Anal Fissures Treatment & Surgery in Koramangala, Bangalore
Anal fissures are tears or cuts in the wet tissue that lines your anus called the mucosa. These fissures usually form during constipation when you are trying to pass your stool. Anal fissures are very common and heal within four to six weeks.
What Are Anal Fissures?
An anal fissure is a tear or a cut in the wet tissue that lines your anal canal called the mucosa.
Anal fissures occur when you are trying to pass dry, hard stools, common during constipation. This puts a lot of pressure on the mucosa, which causes it to tear and form a fissure.
Anal fissures are common across all age groups and can be easily treated with a few at-home treatments.
Symptoms of Anal Fissures
You’re probably wondering how you’d recognize these symptoms because the tear is in a place that you cannot see. But it’s pretty simple. There are a few telltale signs that will alert you to the fact that you might have anal fissures. They are:
- Diseases such as Irritable Bowel Syndrome or Crohn’s Disease commonly cause anal fissures
- Severe pain when passing stools
- Blood during or after bowel movements
- A feeling of tightness in your anal muscles
- Formation of lumps near the skin of your anus
Causes of Anal Fissures
Anal fissures are formed when your anal canal is put under extreme pressure or stretched, causing a rip or tear to form, making it uncomfortable and painful. Anal fissures are caused by the following:
- Frequent bowel movements
- Giving birth
- Anal cancer
- Anal infections
- Anal tumors
When to See a Doctor?
When do you know that it is time to visit your doctor? If you experience pain even hours after passing stool, if your anal canal itches or burns, notice blood in your stools, then you should visit the doctor in a hospital near you.
Request an appointment at Apollo Hospitals
Call 1860 500 2244 to book an appointment
Risk Factors Associated with Anal Fissures
A few of these factors might make you more vulnerable to developing anal fissures. They are:
- Diseases such as Irritable Bowel Syndrome and Crohn's Disease
- Anal cancer
- Anal infections
- Intense pressure during childbirth
Complications of Anal Fissures
There are very few complications associated with anal fissures and are usually treatable. They are:
- Anal fissures tend to occur frequently if you have had them once.
- If the fissure does not heal on its own after eight weeks, it is time for further treatment.
- Anal fissures can cause discomfort or pain around your anal sphincter muscle, which requires further treatment.
Prevention of Anal Fissures
Anal fissures are very common and can be easily prevented by drinking lots of water to avoid constipation, regular exercise, keeping the anal area clean, and eating high-fiber food to keep your bowel movements steady and smooth.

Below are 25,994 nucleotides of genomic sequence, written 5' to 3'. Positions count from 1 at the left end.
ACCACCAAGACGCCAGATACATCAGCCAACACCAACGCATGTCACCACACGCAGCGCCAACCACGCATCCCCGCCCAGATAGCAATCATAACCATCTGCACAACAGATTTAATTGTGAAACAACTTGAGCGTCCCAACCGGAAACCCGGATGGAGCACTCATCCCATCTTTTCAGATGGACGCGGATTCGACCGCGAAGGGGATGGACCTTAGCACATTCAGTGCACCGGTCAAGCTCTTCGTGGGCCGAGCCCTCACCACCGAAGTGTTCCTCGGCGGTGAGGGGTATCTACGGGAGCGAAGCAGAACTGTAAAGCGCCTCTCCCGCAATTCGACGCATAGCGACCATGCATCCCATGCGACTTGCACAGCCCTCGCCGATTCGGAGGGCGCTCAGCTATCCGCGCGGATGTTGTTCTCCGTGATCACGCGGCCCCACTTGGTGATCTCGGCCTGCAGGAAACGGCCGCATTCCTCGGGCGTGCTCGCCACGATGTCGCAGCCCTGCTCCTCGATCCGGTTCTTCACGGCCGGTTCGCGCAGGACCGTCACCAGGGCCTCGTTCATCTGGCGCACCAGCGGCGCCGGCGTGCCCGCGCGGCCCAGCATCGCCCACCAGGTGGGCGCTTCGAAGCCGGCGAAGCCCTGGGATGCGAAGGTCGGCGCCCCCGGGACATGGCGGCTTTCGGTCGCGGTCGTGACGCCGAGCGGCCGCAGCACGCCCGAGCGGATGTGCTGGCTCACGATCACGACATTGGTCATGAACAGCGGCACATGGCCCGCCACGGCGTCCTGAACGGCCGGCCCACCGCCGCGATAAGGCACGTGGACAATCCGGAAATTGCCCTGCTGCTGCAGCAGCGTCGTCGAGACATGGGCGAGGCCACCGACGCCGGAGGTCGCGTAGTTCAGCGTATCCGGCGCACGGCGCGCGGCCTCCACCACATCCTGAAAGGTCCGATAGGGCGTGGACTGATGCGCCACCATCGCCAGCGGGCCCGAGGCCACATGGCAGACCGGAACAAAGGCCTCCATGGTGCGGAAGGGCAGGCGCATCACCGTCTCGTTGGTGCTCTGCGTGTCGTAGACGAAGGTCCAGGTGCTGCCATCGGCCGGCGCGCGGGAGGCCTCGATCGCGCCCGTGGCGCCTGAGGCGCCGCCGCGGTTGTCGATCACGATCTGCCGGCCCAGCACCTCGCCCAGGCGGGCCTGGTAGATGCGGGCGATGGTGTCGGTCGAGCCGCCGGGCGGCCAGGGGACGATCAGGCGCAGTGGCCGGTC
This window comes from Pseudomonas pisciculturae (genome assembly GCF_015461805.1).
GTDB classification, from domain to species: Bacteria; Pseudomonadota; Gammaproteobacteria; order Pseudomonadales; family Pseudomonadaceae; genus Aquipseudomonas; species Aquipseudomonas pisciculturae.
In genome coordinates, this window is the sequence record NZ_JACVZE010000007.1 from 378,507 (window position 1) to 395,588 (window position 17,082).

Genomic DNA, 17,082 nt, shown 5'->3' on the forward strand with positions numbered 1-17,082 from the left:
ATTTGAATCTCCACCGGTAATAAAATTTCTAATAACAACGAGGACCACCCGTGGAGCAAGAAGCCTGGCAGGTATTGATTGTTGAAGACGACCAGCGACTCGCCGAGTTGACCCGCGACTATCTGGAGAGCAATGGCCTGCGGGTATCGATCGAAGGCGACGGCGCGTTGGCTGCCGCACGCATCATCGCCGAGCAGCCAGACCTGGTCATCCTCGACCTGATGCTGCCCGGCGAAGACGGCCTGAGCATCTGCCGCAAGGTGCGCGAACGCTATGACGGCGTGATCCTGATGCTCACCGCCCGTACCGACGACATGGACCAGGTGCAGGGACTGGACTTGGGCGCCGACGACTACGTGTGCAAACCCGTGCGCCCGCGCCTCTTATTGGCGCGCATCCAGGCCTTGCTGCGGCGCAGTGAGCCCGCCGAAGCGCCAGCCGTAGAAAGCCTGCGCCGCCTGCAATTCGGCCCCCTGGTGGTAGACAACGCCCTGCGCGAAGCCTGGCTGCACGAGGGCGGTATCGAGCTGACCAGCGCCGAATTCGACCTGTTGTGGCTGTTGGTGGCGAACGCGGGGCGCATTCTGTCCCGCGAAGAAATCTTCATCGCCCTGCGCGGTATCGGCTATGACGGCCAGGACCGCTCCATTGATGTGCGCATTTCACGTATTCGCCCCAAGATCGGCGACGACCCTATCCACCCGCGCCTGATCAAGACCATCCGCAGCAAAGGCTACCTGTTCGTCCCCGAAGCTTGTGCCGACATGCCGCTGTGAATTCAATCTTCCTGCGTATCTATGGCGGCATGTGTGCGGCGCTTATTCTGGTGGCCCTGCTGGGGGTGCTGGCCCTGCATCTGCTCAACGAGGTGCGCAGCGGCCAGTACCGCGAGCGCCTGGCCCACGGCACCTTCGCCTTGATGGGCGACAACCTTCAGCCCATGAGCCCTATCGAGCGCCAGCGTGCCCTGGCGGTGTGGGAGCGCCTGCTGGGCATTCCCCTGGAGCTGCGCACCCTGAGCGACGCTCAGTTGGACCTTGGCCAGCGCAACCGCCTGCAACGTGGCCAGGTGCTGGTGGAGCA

How Are Anal Fissures Diagnosed?
Your doctor may first conduct an initial examination of the area near your anus. Then for further analysis, they might carry out a rectal exam to help them confirm their diagnosis.
They may also insert a small, thin tube called the anoscope to help them see the fissure better and understand if the pain is due to fissures or any other disease such as hemorrhoids.
Treatment of Anal Fissures
Anal fissures are common and happen across all age groups. There is nothing to worry about. Usually, anal fissures heal on their own within four to six weeks. But if it persists after eight weeks, it is considered a chronic condition and requires medical intervention.
There is nothing to worry about. Your doctor will suggest a few medications such as pain ointments such as Nitroglycerin ointments to help relieve the pain, high fiber food, and stool softeners to help you heal your anal fissure.
If these measures do not help you after two weeks, your doctor may perform a surgery called anal sphincterotomy that involves making a small cut in your sphincter to help relax your anal muscles.
Anal fissures are tears or cuts in the wet tissue called mucosa surrounding the anal canal. These fissures are caused by hard, dry stools experienced during constipation or diarrhea. They are very common. They are seen across all age groups. These fissures are harmless and usually heal on their own within four to six weeks. If they persist after eight weeks, then further treatment from the doctor is recommended.
Absolutely. Anal fissures are common across all age groups. They usually heal on their own within four to six weeks.
No. Anal fissures neither lead to nor cause colon cancer.
If you experience pain even hours after bowel movements and blood in your stool, then it is time you visit your doctor.